>issue for user - and it is very old school thinking. The dreaded
>scroll avoidance of the 90's is for the most part over.

As I said, I have observed directly a number of times that the fold
can be a problem. It's something that puzzles me. Unless you have
direct evidence from your customers on your pages, for anything, you
are running a risk if you make assumptions. It's too easy for us to
inject our own opinions in this business. I'm not arugin that it's a
big deal in general, and people will presumably learn - but would you
bet your business on assumptions?

* Nick Gassman - Usability and Standards Manager - http://ba.com *

26 Aug 2008 - 12:46pm
netwiz
2010

On Tue, 26 Aug 2008 12:38:29 -0400, Charles wrote:

>
>An interesting study that Ben Shneiderman just sent me indicates that users
>make aesthetic decisions about a page within 50-500 milliseconds. Talk about
>fast!

There are all sorts of psychological studies using tachistoscopes,
which flash up visual materials very briefly, that cast light the
quick judgements that people make. I sometimes quote this research
when talking about the different things that attract first time users,
and repeat visitors. First time users have less information than
repeat visitors on which to judge the merits of a site, and so will be
more influenced by how it looks.

The research referenced shows that people can and will make judgements
very quickly on relatively little information. What I'm not sure about
is the persistence of this effect. If someone who has made a judgement
after 100 milliseconds then visits a site for one minute, or five
minutes, how much does that initial perception persist.

And how similar are the perceptions generated in the experiment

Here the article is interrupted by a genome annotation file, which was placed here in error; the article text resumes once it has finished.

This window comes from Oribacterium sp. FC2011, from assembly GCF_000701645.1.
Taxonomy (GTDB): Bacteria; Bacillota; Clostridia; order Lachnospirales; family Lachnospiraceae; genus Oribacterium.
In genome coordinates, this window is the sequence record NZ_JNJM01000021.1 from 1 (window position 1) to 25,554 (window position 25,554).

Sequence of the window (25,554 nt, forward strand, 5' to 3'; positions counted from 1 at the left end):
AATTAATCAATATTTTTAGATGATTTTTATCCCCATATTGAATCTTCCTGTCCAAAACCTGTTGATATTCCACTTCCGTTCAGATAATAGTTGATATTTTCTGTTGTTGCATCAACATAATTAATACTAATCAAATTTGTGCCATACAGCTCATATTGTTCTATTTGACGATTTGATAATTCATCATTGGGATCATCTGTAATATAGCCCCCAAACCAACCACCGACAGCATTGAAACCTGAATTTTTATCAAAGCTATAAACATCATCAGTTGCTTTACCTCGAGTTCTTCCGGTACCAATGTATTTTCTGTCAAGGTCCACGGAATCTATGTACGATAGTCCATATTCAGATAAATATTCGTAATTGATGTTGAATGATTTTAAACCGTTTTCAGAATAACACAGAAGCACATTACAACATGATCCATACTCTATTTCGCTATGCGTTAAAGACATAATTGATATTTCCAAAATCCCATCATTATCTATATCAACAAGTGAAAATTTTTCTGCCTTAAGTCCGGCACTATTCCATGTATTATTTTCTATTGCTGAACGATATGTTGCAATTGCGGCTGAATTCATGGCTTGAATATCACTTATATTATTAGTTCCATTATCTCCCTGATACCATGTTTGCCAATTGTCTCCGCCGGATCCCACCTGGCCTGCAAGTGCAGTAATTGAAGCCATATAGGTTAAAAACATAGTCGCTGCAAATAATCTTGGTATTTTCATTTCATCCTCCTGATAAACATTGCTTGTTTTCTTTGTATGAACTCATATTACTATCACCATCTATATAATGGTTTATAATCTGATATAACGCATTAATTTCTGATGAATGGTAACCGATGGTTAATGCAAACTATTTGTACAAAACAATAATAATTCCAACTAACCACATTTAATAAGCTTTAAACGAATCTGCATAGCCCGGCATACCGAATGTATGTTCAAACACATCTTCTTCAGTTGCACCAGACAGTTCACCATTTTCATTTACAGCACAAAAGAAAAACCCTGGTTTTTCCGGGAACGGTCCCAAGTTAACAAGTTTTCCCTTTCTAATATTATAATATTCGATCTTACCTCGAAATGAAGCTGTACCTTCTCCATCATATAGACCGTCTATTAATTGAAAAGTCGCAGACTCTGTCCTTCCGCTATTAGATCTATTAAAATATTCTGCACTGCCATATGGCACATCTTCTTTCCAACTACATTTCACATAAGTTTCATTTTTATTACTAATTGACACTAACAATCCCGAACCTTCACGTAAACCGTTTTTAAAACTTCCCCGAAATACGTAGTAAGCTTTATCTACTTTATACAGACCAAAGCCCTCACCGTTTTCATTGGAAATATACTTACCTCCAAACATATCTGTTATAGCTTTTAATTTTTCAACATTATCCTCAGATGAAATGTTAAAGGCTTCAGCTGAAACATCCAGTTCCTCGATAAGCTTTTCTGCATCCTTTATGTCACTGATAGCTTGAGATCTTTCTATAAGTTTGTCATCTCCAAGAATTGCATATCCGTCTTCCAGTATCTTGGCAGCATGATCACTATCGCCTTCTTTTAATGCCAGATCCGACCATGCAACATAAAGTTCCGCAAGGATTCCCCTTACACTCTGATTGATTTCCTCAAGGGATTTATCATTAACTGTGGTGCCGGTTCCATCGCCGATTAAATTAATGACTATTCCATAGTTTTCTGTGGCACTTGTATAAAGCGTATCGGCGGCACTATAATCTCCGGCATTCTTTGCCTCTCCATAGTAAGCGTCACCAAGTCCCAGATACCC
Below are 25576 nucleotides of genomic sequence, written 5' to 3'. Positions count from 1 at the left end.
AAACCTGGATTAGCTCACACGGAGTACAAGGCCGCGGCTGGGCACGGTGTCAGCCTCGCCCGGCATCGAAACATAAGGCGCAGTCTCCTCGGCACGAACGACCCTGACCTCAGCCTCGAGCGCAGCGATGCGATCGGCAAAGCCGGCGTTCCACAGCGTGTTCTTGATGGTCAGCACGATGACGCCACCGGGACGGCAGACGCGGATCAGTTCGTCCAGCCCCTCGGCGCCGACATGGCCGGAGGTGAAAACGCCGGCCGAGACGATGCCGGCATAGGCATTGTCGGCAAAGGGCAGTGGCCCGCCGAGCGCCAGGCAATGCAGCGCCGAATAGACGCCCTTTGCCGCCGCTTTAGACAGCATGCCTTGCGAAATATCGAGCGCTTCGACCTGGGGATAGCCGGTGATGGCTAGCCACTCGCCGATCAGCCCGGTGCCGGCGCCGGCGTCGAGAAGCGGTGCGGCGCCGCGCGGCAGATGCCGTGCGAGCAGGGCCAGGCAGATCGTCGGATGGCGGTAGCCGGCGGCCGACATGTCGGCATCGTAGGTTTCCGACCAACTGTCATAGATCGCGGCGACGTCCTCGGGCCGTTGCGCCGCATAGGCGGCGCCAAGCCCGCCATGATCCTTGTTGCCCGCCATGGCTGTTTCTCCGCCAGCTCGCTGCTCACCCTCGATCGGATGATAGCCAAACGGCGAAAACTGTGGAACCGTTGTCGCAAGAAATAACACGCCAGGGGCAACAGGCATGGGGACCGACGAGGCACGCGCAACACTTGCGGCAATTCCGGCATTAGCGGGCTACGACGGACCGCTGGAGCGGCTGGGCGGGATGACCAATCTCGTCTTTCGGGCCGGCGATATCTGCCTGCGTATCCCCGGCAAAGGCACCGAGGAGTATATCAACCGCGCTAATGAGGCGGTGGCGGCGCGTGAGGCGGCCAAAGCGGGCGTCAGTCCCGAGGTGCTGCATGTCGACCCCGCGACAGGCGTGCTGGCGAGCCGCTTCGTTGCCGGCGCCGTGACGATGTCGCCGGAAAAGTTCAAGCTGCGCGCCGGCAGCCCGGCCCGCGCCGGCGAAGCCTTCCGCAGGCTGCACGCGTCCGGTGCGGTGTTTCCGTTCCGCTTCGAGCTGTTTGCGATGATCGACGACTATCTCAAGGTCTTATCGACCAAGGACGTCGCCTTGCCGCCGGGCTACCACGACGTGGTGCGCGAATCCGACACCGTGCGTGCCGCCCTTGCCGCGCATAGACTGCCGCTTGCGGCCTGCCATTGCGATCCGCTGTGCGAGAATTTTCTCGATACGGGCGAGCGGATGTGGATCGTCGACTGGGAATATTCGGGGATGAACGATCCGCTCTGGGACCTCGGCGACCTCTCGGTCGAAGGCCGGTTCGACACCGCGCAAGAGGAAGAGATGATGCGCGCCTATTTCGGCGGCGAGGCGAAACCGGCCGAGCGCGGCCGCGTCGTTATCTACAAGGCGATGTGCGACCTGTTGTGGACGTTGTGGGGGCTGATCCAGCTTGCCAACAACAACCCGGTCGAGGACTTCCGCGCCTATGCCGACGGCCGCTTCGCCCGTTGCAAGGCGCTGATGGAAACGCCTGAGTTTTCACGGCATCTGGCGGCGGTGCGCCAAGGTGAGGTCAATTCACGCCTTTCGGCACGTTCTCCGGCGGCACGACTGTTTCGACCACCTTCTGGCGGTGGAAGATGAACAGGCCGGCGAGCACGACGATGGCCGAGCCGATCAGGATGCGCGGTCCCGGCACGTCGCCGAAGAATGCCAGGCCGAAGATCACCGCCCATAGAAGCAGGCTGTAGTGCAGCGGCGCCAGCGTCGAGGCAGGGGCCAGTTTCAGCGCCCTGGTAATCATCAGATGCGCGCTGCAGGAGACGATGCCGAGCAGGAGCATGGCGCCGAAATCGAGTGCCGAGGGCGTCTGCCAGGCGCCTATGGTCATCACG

similar or different from those in real use?

Does anyone know?

* Nick Gassman - Usability and Standards Manager - http://ba.com *

26 Aug 2008 - 11:39am
rfein
2008

Mark,
I think you just hit on the crux of the matter. Anecdotal evidence...

Does anyone know of a reputable (to ad buyers and marketers) usability
report stating that users scroll? and that being below the fold doesn't hurt
click thru or uptake (or at least much)?

cheers,

Robert M. Fein
Director of User Experience
t: +44 (0)20 7908 0708
m: +44(0)7803 605 666
f: +44 (0)20 7908 0701
Moray House
23-31 Great Titchfield Street
London, W1W 7PA
www.thegrandunion.com

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----- Original Message -----
From: "mark schraad" <mschraad at gmail.com>
To: "Marty DeAngelo" <mdeangel at digitashealth.com>
Cc: <discuss at ixda.org>
Sent: Tuesday, August 26, 2008 5:11 PM
Subject: Re: [IxDA Discuss] Clients are funny

> There is plenty of anecdotal evidence that the fold is no longer an
> issue for user - and it is very old school thinking. The dreaded
> scroll avoidance of the 90's is for the most part over.
>
> The problem comes in that revenue partners and customers (particularly
> those who buy ad placements) are significantly behind the curve and
> continue to use this as bargaining leverage.
>
> Granted, the user should be the primary consideration for Ix work, but
> there are other stakeholders.
>
>
>
> On Tue, Aug 26, 2008 at 11:56 AM, Marty DeAngelo
> <mdeangel at digitashealth.com> wrote:
>> I wish I could share the screenshot but there's too much proprietary
>> info on it. I understand that not everyone has their browser maximized,
>> but 30% of a 800x600 screen (when their own standards are 1024x768) was
>> what I got a chuckle out of. I doubt that many websites could be usable
>> in a 240 x 180 space -- and expect most users know to increase their
>> browser size when things aren't visible in a partial state.
>>
>> -- Marty
>>
>> -----Original Message-----
>> From: Nick Gassman [mailto:nick at netwiz.demon.co.uk]
>>
>>>They only had their browser window open to about 30% of their screen
>>>real estate.
>>
>> I wouldn't be so dismissive of what's going on here. If your client
>> only showed 30% of the window, how many users of the site will do so?
>> Do you know? Do you know how many maximise their browser? How many
>> have toolbars installed? If you're designing to a specific resolution,
>> do you assume all users have their browsers maximised?
>>
>> 'The fold' does matter, but usually you don't know where it is for any
>> given user.
>>
>> * Nick Gassman - Usability and Standards Manager - http://ba.com *
>> ________________________________________________________________
>> Welcome to the Interaction Design Association (IxDA)!